Roundabout construction paused until March
The $13.2 million reconstruction of N. Vine Street is somewhat paused for the winter, with all lanes open now. But work on Vine will start up again in March.
That’s when construction of the remaining three roundabouts will begin, according to City of Hays project manager John Braun.
The city’s first roundabout was finished Dec. 5.
While Facebook comments have been filled for months with hateful comments about roundabouts in general and more specifically the four slated for Vine, Braun said he’s heard only positive comments.
“Actually it’s been pretty quiet, besides maybe some horn honking out there actually onsite,” he said during a news briefing on Tuesday at City Hall, 1507 Main. “We’ve had some emails, some phone calls from people saying that they really like what it’s done.”
The new hourglass-shaped roundabout has eliminated two signal light systems that previously interrupted the flow of traffic on Vine Street at the intersections with 32nd and 33rd streets, Braun said.
“I think it’s pretty apparent that the traffic flows through, you don’t have traffic backing up at all,” Braun said. “Sometimes you may have to sit for a few minutes on the side street to wait for traffic to go by, but it’s nowhere near as long as the two-plus minutes that they were previously waiting for that light to change.”
With this being the city’s first roundabout, some were predicting the double roundabout would cause a lot of accidents on Vine. But Braun said that so far as he knows, there’s been only one collision. That was last Friday late in the afternoon.
“A semi truck trailer side-swiped a car next to it when they got together,” he said. “No injuries.”
As Vine Street motorists get used to the area’s first roundabout, Braun indicated that for smooth operation and safety, drivers must follow two basic rules as they approach the roundabout: Entering traffic must yield to traffic in the roundabout; and don’t stop while in the roundabout.
The recommended speed in the roundabout is 25 miles an hour.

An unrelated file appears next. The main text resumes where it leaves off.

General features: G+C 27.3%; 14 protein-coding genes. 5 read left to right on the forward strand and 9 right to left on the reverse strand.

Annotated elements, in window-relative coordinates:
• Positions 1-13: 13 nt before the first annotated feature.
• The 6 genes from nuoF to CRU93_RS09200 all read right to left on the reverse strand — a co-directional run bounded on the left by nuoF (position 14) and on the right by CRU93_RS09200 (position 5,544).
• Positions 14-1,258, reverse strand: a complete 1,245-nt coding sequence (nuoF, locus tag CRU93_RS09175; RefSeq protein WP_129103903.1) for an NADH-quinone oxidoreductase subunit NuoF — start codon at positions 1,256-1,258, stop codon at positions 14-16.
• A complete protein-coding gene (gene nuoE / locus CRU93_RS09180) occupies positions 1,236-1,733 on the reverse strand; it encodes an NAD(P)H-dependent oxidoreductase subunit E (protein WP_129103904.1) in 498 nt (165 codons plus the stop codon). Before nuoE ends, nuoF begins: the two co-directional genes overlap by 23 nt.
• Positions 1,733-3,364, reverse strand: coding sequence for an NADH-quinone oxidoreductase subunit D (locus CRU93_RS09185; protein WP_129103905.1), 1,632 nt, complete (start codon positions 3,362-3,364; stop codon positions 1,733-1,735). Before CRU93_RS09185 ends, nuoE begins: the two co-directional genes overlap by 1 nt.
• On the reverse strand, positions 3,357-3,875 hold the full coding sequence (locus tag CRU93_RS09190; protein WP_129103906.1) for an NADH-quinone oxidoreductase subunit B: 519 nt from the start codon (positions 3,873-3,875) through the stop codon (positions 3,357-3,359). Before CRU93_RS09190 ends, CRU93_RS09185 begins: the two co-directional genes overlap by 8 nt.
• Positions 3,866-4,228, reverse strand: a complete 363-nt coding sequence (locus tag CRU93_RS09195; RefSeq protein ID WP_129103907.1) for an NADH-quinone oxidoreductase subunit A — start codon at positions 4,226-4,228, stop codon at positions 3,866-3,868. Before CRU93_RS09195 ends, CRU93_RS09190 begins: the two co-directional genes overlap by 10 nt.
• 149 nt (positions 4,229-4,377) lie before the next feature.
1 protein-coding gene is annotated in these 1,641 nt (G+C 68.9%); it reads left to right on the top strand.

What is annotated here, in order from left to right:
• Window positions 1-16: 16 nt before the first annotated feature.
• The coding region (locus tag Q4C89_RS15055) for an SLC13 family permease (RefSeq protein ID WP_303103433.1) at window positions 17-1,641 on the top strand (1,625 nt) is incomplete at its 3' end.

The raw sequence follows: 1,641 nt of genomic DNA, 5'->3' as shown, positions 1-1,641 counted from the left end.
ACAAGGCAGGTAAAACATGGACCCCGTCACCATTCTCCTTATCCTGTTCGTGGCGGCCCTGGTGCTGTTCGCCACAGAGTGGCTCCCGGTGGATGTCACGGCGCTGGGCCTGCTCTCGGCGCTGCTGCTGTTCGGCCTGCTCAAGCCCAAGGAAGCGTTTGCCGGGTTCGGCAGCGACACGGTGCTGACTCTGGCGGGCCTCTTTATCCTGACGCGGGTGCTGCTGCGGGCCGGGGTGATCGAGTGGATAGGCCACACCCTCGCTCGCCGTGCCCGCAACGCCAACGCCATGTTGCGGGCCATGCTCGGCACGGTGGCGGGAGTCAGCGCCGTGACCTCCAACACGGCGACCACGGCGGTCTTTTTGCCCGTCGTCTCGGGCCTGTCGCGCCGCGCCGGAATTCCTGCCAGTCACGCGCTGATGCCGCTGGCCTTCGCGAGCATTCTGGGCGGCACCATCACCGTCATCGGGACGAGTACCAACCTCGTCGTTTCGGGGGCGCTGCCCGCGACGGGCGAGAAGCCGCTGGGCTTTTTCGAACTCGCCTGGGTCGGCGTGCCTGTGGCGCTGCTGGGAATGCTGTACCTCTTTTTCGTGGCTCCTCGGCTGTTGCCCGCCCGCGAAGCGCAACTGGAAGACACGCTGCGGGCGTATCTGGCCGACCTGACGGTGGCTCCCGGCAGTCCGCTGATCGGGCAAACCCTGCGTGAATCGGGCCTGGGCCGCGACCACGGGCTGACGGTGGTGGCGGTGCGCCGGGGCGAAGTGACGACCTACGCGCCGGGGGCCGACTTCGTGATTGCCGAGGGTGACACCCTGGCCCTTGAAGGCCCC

Right now there are standard signs to alert drivers to the roundabout on Vine Street, Braun said. Those bear the roundabout symbol and advise about speed.
Then on the north and south sides of the approaches to the roundabout, there are also temporary variable message boards telling motorists to yield to the traffic in the roundabout.
To beef up that signage, the city has ordered yield signs with flashing LED lights embedded into the sign itself. Those will likely be delivered after Christmas and the city will get them up as soon as possible, Braun said.
“Certainly it’s a unique design and it’s not a typical four-way roundabout,” Braun said. “Although it still functions the same way, the same rules apply. The same advice would be given if it were a regular roundabout. But yeah it does add a little bit of complexity in that it is elongated.”
Next three roundabouts
The three remaining roundabouts will be the typical four-way ones, he said, which are less complicated to drive than the hourglass.
“It’s kind of like teaching you how to swim, we’ll just take you out in the boat and throw you in,” Braun joked. “The next ones will be a piece of cake.”
The city’s contract with Smoky Hill Construction, of Salina, calls for construction of the next three to start March 15. They will all be built at the same time. Meanwhile over the winter, construction crews are building a Skyline Drive extension and related roundabout access roads.
But there won’t be any lanes on Vine Street shut down again until March, Braun said.
At that time, the contractor will start on the west half of Vine for roundabouts at 37th Street, the eastbound off-ramp to Interstate 70 and the intersection at 41st and Mopar streets.
“They’ll basically shift all the traffic over to the east side and start building all three of those at once,” he said.
They should be done Nov. 12, 2021.
Watch for pedestrians
The pedestrian crossings on the hourglass roundabout are still technically closed, Braun said. The city must install require tactile dimpled surfaces to comply with the Americans with Disabilities Act.
“This colder weather is outside the specs for the glue that puts those down,” he said. “We’re expecting some warmer weather later this week. Temperature gets back up, they’ll get those put down and we’ll get those crosswalks open. They’re functional now, but not technically open.”
There are flashing beacons at the cross walk, so traffic can be stopped with the push of a button to allow crossing.
“You push the button, the lights will flash rapidly yellow, alerting the motorist to a pedestrian wanting to cross,” Braun said. “Motorists are always legally required to yield to, stop for, pedestrians in the crosswalk.”